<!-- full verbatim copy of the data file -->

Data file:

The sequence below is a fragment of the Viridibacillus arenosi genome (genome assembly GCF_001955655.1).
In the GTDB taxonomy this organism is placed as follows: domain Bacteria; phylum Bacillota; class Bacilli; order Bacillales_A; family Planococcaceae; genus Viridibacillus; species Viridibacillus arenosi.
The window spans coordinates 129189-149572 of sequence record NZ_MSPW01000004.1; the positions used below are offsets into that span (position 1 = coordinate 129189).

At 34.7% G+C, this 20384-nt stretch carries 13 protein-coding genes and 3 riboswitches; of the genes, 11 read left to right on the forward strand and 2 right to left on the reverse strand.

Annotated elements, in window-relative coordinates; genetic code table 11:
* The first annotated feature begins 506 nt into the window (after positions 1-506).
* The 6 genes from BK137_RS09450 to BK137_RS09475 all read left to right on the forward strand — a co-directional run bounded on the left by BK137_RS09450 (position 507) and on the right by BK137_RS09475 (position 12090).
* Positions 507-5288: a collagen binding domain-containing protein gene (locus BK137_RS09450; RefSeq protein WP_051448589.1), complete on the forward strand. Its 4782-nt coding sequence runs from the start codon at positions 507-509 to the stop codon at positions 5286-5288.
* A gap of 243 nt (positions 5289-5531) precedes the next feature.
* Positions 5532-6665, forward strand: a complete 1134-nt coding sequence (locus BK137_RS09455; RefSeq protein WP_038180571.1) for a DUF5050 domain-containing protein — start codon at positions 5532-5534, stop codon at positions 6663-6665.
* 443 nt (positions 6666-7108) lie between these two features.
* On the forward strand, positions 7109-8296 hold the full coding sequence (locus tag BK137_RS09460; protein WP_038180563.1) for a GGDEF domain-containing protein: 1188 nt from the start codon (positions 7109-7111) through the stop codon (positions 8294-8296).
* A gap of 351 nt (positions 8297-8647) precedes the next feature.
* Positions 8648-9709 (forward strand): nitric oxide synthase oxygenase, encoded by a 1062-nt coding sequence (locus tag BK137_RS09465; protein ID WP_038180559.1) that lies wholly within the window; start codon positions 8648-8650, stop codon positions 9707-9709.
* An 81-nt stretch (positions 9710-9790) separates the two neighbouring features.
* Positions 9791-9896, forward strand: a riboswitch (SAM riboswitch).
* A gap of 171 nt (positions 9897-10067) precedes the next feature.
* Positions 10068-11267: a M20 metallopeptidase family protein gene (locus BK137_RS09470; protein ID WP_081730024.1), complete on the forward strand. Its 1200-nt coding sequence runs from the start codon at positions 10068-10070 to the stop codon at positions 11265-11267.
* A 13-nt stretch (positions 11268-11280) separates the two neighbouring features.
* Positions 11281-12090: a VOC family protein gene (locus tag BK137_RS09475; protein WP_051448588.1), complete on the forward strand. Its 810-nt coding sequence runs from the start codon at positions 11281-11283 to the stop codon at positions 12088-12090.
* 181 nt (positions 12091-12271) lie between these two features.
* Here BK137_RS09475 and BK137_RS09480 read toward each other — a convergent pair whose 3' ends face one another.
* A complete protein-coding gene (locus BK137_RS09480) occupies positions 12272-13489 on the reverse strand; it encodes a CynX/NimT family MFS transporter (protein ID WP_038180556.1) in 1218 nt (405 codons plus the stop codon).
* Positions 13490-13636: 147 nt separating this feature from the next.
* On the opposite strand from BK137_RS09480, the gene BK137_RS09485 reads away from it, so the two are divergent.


The sequence below is a fragment of the Viridibacillus arenosi genome (genome assembly GCF_001955655.1).
In the GTDB taxonomy this organism is placed as follows: domain Bacteria; phylum Bacillota; class Bacilli; order Bacillales_A; family Planococcaceae; genus Viridibacillus; species Viridibacillus arenosi.
The window spans coordinates 129189-149572 of sequence record NZ_MSPW01000004.1; the positions used below are offsets into that span (position 1 = coordinate 129189).

At 34.7% G+C, this 20384-nt stretch carries 13 protein-coding genes and 3 riboswitches; of the genes, 11 read left to right on the forward strand and 2 right to left on the reverse strand.

Annotated elements, in window-relative coordinates; genetic code table 11:
* The first annotated feature begins 506 nt into the window (after positions 1-506).
* The 6 genes from BK137_RS09450 to BK137_RS09475 all read left to right on the forward strand — a co-directional run bounded on the left by BK137_RS09450 (position 507) and on the right by BK137_RS09475 (position 12090).
* Positions 507-5288: a collagen binding domain-containing protein gene (locus BK137_RS09450; RefSeq protein WP_051448589.1), complete on the forward strand. Its 4782-nt coding sequence runs from the start codon at positions 507-509 to the stop codon at positions 5286-5288.
* A gap of 243 nt (positions 5289-5531) precedes the next feature.
* Positions 5532-6665, forward strand: a complete 1134-nt coding sequence (locus BK137_RS09455; RefSeq protein WP_038180571.1) for a DUF5050 domain-containing protein — start codon at positions 5532-5534, stop codon at positions 6663-6665.
* 443 nt (positions 6666-7108) lie between these two features.
* On the forward strand, positions 7109-8296 hold the full coding sequence (locus tag BK137_RS09460; protein WP_038180563.1) for a GGDEF domain-containing protein: 1188 nt from the start codon (positions 7109-7111) through the stop codon (positions 8294-8296).
* A gap of 351 nt (positions 8297-8647) precedes the next feature.
* Positions 8648-9709 (forward strand): nitric oxide synthase oxygenase, encoded by a 1062-nt coding sequence (locus tag BK137_RS09465; protein ID WP_038180559.1) that lies wholly within the window; start codon positions 8648-8650, stop codon positions 9707-9709.
* An 81-nt stretch (positions 9710-9790) separates the two neighbouring features.
* Positions 9791-9896, forward strand: a riboswitch (SAM riboswitch).
* A gap of 171 nt (positions 9897-10067) precedes the next feature.
* Positions 10068-11267: a M20 metallopeptidase family protein gene (locus BK137_RS09470; protein ID WP_081730024.1), complete on the forward strand. Its 1200-nt coding sequence runs from the start codon at positions 10068-10070 to the stop codon at positions 11265-11267.
* A 13-nt stretch (positions 11268-11280) separates the two neighbouring features.
* Positions 11281-12090: a VOC family protein gene (locus tag BK137_RS09475; protein WP_051448588.1), complete on the forward strand. Its 810-nt coding sequence runs from the start codon at positions 11281-11283 to the stop codon at positions 12088-12090.
* 181 nt (positions 12091-12271) lie between these two features.
* Here BK137_RS09475 and BK137_RS09480 read toward each other — a convergent pair whose 3' ends face one another.
* A complete protein-coding gene (locus BK137_RS09480) occupies positions 12272-13489 on the reverse strand; it encodes a CynX/NimT family MFS transporter (protein ID WP_038180556.1) in 1218 nt (405 codons plus the stop codon).
* Positions 13490-13636: 147 nt separating this feature from the next.
* On the opposite strand from BK137_RS09480, the gene BK137_RS09485 reads away from it, so the two are divergent.